Directed by: Alejandro Gonzalez Inarritu

Screenplay by: Alejandro Gonzales Inarrituo, Nicolas Giacobone, Alexander Dinelaris, Armando Bo

Starring: Michael Keaton, Edward Norton, Zach Galifianakis and Emma Stone

Friday, November 7, 2014

Nightcrawler: Movie Review


   


Immorality drives this tale of crime journalism to the end.
Nightcrawler is what Jake Gyllenhaal’s Lou Bloom is. He’s a thief, a beggar, a student of life, a journalist, a wannabe business man, and a man driven for work. He’s lured into the business of nighttime crime journalism and learns how to make a quick buck, and more importantly to him, respect. The fact that he’s making money off of other people’s death and misery (and in essence undermining the police) doesn’t faze him in the slightest. 2014

Directed by: Dan Gilroy

Screenplay by: Dan Gilroy

Starring: Jake Gyllenhaal, Rene Russo

Wednesday, November 5, 2014

Maps to the Stars: Movie Review


   


Lost in a world of fame, tragedy, celebrity and incest.
Maps to the Stars Or: How To Turn Personal Tragedy Into Fame, Money and Celebrity is how I would title this thoroughly disturbing tale about the Hollywood lifestyle by director David Cronenberg and writer Bruce Wagner. Agatha (Mia Wasikowska) is new in LA, ready for a tour of stars’ homes, chasing the celebrity dream and determined to cash in on her twitter friendship with Carrie Fisher. Oh, and she might have ulterior motives. 2014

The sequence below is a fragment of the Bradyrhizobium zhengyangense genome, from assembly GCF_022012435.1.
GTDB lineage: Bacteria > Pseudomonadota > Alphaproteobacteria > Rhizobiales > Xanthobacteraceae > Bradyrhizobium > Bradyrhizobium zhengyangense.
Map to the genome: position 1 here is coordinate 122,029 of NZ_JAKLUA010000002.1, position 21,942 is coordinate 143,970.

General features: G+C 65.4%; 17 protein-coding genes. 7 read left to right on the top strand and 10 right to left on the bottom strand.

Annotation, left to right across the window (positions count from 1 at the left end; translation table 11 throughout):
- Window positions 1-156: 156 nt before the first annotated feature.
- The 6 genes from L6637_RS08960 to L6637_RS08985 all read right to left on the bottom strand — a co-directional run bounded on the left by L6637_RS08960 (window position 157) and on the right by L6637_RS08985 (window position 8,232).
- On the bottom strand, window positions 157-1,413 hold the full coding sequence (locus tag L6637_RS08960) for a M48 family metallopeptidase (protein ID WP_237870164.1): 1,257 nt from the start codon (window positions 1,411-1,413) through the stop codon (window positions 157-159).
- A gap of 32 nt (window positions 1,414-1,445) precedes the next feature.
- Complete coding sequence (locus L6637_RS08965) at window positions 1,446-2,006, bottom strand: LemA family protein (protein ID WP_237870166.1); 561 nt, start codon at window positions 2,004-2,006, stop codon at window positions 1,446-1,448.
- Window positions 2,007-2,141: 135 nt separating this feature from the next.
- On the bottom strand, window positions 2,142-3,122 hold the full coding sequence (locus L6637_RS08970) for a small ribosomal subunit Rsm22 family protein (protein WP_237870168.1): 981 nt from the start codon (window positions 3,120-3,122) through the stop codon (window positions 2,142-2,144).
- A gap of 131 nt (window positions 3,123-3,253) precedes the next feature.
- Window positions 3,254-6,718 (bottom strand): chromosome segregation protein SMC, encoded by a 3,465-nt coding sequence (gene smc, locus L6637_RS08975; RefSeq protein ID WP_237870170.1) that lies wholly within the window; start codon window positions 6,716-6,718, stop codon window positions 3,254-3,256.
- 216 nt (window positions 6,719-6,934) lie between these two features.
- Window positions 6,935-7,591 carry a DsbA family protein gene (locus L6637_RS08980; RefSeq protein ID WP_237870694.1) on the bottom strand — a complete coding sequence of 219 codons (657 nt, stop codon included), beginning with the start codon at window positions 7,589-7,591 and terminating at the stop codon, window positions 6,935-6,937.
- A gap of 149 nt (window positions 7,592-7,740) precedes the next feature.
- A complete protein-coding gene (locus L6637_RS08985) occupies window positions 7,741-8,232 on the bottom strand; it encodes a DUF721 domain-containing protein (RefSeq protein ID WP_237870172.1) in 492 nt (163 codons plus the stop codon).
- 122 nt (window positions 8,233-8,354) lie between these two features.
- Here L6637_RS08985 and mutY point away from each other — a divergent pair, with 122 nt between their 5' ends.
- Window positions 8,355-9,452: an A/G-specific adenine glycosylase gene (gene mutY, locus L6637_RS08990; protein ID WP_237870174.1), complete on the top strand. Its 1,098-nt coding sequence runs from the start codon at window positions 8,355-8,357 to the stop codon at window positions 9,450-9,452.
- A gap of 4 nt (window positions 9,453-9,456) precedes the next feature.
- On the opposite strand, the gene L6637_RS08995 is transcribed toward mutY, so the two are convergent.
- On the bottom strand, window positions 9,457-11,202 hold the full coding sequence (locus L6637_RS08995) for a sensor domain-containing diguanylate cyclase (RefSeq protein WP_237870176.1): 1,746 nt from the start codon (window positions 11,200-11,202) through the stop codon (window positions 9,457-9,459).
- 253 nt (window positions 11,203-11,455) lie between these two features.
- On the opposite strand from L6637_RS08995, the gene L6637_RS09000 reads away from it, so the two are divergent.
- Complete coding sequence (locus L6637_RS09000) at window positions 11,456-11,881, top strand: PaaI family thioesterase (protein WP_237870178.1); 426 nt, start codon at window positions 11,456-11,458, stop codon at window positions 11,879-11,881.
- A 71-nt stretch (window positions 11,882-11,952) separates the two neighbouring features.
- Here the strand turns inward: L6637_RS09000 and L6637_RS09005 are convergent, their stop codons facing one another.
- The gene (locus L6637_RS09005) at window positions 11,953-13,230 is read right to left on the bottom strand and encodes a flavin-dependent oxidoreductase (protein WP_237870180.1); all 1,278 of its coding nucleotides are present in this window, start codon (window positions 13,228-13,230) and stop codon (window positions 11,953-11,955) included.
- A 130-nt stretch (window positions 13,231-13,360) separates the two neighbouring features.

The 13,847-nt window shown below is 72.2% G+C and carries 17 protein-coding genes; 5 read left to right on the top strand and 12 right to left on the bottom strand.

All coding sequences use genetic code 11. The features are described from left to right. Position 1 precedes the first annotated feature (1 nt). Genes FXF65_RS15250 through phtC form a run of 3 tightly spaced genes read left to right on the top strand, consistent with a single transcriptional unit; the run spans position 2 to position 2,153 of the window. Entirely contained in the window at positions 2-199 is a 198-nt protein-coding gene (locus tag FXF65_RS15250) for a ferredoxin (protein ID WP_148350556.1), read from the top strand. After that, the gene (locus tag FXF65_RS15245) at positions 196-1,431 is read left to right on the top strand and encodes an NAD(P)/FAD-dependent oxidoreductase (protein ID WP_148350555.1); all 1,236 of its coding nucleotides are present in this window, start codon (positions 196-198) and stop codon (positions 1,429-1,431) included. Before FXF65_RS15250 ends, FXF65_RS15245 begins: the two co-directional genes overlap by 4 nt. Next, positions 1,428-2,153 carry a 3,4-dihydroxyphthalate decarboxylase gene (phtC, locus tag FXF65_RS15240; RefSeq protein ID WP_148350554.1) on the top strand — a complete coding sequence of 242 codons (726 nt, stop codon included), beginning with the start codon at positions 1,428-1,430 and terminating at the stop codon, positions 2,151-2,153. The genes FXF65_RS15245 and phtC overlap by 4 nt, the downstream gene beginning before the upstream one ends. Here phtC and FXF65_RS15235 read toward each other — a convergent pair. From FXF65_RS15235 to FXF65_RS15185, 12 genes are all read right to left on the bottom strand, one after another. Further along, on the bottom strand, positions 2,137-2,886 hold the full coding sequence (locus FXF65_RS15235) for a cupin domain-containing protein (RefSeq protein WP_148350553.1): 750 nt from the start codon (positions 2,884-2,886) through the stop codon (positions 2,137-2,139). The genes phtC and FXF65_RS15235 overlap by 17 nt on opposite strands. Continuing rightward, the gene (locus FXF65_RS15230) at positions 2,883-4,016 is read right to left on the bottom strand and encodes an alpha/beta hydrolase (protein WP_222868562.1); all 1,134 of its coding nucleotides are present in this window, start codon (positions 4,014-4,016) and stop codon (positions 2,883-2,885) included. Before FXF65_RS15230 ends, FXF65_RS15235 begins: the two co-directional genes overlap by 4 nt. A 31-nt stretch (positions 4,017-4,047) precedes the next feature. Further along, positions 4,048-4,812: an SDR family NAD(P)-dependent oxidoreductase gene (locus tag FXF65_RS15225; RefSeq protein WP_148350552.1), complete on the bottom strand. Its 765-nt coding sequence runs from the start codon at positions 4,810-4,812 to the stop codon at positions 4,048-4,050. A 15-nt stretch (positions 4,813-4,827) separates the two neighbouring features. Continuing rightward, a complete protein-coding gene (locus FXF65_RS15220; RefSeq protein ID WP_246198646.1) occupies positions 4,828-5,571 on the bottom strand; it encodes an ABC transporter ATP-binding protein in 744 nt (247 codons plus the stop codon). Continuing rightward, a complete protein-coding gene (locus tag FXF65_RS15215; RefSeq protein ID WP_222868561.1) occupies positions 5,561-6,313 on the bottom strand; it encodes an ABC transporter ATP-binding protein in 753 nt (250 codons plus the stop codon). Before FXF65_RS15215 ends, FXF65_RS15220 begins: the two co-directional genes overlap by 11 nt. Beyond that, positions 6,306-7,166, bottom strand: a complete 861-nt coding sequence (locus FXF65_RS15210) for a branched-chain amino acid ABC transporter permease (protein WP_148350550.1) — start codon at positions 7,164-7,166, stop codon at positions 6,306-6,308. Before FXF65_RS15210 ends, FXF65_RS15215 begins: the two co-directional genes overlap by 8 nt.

Directed by: David Cronenberg

Screenplay by: Bruce Wagner

Starring: Julianne Moore, Mia Wasikowska, John Cusack, Evan Bird and Robert Pattinson

Sunday, October 26, 2014

The Heart Machine: Movie Review


Romantic drama that's running on empty.

The Heart Machine is a romantic drama thriller. One that is entirely driven by one thought; one part of a plot where characters are minimal and supporting characters and storylines are nonexistent. Cody (John Gallagher Jr.) is an awkward love-struck man in Brooklyn who’s in a long-distance relationship. Virginia (Kate Lyn Sheil) is his Skype girlfriend living in Berlin. Or so she says. She might be lying and Cody’s starting to suspect that she’s actually in New York. 2014

Directed by: Zachary Wigon

Screenplay by: Zachary Wigon

Starring: John Gallagher Jr., Kate Lyn Sheil

Friday, October 24, 2014

St. Vincent: Movie Review


   


Predictability outweighs the comedy and drama of “St. Vincent”.
St. Vincent stars Bill Murray as Vincent, a man who on the surface appears to be anything but a saint. He spends his days drinking and gambling and grumbling throughout life. But it’s fair to say that there’s more to him than meets the eye and the son of his next door neighbor starts to see Vincent as a real-life, everyday saint. It’s an uplifting story with plenty of humour and drama alike, and it’s also tediously predictable. 2014

Directed by: Theodore Melfi

Screenplay by: Theodore Melfi

Starring: Bill Murray, Jaeden Lieberher and Melissa McCarthy

Thursday, October 23, 2014